Bang is a remarkably talented musician, best known for his work in the String Trio of New York, with John Lindberg and James Emery. As a youngster, he chose to set aside his first instrument, the violin, in order to pursue drumming. But he returned to violin in his late ’20s, at a time when Leroy Jenkins and Ornette Coleman not only made the instrument cool again, but were creating an entirely new vocabulary for its use. Bang’s musical language and ideologies, like those of Bluiett and El’Zabar, owe much to organized musical/cultural communities, such as the AACM and the Black Artists Group (BAG). He is a student of a school that emphasizes the dynamics that can be pulled from the collective, while searing forward with an independant voice. Valve No. 10 , a sleeper title from the Soul Note catalog, is perhaps Bang’s most intriguing recording as a leader. The controlled agitation on the album is remarkable, and Bang — in the company of much-underrecognized saxophonist Frank Lowe — proves the violin to be a natural complement to reeds in small ensembles.

Tri-Factor’s music furthers the risk-taking tradition. With El’Zabar and Bang, the music’s bass register is piloted by a BAG alumnus, and St. Louis staple, Hamiet Bluiett. A huge force in free improvised music, Bluiett is possibly the most accomplished baritone saxophonist of the past 30 years, having performed with Sam Rivers, Oliver Lake, Arthur Blythe, and Gil Evans, among others. His sparring and harmonizing with Julius Hemphill on Coon Bid’ness (Black Lion, 1975) made the record one of the preeminent statements of its time in improvised music. A gutsy improviser at heart, Bluiett is equally potent with standards and traditional jazz. Fond of the possibilities of music without the anchor of a rhythm section, Bluiett is a founder of the accomplished World Saxophone Quartet (formed in 1976 with David Murray, Oliver Lake, and Julius Hemphill). He is a master of the most challenging registers on all of his instruments, and is a sought-after component in many ensembles for his practical approach to the saxophone.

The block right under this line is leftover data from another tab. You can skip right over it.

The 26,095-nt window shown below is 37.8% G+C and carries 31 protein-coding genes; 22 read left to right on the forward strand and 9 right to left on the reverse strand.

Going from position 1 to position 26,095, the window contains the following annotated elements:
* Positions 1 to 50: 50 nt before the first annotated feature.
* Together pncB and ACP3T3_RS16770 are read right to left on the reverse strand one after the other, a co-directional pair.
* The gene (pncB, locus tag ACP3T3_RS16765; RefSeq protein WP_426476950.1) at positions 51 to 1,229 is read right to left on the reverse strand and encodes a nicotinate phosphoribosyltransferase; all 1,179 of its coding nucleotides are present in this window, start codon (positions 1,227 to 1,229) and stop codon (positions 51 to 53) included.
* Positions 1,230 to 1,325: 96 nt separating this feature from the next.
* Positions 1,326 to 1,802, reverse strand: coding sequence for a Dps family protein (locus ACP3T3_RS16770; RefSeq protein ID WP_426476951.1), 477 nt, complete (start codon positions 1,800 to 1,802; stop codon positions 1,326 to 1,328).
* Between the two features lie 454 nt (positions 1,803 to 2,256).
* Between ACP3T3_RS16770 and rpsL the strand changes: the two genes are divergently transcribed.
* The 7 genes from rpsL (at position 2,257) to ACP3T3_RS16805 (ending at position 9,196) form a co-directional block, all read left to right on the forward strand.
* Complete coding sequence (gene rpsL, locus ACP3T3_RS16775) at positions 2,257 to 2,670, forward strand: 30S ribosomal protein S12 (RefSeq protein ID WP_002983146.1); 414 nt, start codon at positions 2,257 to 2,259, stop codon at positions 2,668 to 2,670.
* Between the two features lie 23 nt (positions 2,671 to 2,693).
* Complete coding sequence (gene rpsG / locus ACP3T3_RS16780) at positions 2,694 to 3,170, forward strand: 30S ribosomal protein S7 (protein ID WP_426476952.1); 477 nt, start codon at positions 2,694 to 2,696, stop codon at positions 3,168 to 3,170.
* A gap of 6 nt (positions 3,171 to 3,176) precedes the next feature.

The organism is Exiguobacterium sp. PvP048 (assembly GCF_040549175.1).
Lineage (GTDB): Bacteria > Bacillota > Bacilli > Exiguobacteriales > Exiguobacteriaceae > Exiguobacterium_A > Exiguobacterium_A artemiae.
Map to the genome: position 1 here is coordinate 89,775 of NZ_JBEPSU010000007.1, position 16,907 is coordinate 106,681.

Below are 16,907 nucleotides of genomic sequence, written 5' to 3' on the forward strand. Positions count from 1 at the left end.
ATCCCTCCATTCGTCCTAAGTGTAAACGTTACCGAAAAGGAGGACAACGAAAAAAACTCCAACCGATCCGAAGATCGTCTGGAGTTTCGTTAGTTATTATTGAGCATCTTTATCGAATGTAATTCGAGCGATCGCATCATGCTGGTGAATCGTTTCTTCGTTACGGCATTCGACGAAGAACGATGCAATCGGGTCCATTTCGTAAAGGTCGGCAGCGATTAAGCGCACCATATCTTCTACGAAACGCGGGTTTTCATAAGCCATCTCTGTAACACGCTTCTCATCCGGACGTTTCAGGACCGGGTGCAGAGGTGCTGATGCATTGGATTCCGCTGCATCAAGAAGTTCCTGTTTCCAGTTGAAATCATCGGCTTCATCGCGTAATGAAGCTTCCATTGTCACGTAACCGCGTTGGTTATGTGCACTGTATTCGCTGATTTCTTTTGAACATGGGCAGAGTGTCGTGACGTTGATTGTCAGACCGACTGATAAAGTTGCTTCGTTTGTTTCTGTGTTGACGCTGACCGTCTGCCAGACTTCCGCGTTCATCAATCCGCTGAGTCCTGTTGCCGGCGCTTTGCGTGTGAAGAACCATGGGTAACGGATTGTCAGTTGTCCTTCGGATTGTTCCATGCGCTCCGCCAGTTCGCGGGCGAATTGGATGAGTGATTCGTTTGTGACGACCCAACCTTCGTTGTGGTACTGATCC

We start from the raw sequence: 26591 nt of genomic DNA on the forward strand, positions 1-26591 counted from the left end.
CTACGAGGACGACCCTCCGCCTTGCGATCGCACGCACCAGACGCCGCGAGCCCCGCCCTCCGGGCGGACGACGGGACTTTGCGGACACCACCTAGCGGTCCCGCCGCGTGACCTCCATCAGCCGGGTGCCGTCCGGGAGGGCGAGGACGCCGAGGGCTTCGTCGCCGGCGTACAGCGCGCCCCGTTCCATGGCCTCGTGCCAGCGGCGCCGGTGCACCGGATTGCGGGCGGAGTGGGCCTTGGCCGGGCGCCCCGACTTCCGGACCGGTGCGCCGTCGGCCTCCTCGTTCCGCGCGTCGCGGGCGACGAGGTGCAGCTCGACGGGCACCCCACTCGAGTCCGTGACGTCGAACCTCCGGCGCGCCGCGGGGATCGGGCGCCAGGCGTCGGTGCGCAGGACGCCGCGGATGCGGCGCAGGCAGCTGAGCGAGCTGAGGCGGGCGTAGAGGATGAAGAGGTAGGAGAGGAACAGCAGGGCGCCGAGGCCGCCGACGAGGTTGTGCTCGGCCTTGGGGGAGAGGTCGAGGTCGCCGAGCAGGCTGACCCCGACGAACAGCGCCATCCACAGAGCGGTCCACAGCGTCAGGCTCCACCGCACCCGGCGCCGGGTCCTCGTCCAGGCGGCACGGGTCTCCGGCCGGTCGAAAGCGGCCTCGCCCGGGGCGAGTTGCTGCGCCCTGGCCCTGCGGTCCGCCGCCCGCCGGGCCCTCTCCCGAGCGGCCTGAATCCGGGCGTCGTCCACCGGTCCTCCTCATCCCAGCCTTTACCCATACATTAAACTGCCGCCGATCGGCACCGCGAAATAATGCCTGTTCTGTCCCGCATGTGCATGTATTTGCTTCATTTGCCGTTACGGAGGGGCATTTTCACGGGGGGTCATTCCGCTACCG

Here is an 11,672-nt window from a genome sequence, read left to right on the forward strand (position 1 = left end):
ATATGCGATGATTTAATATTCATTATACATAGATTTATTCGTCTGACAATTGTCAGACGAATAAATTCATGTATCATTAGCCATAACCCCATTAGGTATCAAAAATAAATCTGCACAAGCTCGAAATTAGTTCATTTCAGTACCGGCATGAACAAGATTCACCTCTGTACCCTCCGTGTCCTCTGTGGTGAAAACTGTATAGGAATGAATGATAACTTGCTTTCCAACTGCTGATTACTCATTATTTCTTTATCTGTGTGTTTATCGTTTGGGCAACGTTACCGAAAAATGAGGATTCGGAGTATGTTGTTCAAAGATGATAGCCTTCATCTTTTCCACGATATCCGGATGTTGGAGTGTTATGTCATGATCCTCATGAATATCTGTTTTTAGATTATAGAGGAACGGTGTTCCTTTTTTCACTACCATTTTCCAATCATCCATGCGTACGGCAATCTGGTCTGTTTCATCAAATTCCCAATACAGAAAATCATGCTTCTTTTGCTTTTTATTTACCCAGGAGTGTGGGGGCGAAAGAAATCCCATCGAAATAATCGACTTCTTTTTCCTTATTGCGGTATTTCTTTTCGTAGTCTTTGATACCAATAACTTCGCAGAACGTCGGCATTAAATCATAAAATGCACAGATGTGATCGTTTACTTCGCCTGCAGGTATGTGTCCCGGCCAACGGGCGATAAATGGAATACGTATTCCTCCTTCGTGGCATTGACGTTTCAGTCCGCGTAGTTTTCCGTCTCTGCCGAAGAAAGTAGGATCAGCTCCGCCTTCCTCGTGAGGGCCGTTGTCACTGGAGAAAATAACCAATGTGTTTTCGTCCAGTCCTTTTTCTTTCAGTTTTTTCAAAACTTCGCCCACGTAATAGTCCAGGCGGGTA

On Tri-Factor’s The Power (CIMP, 1999) Bluiett sheathes his preferred baritone sax in favor of the deeper tones of both bass and contrabass saxophones. The record offers a lexicon of forms, all propelled by El’Zabar’s unique rhythmic style and penchant for African beats. Bang’s extensive violin technique gives the music much of its color, while Bluiett maintains a catchy expressiveness that is both daring and true to jazz lineage. The trio was somewhat discouraged during the making of this record, as a result of setbacks and technicalities in the studio and engineering process. Yet it is difficult to imagine any label but CIMP tackling the capture of this music. The label is renowned — and a recipient of varied criticisms — for its recording philosophies and practices. Their recordings are virtually devoid of filtering or other editorial tweaks during mastering, which can produce a range of results, depending on the observer. In the case of The Power , the raw, sterile acoustics provided in the CIMP sound arena serve the music well. The eccentric instrumentation works on all levels — Bluiett’s sax sound is absolutely alive, and Bang’s violin is more gentle than bright, especially when providing melodic support.

But the glue to the trio is undoubtedly the crafty grooves of El’Zabar. Each musician contributes original material to the music, which overflows with captivating melodies, framed by inventive rhythmic patterns that evolve from the fringes of the trio’s ideas.

In all, Kahil El’Zabar’s Tri-Factor creates a healthy mix of swinging melody and rousing free improvisation. Their April 4 performance at the Tractor Tavern in Ballard is certain to incite feet to tap and jaws to drop.

Be there, and bathe in it.

—Alan Jones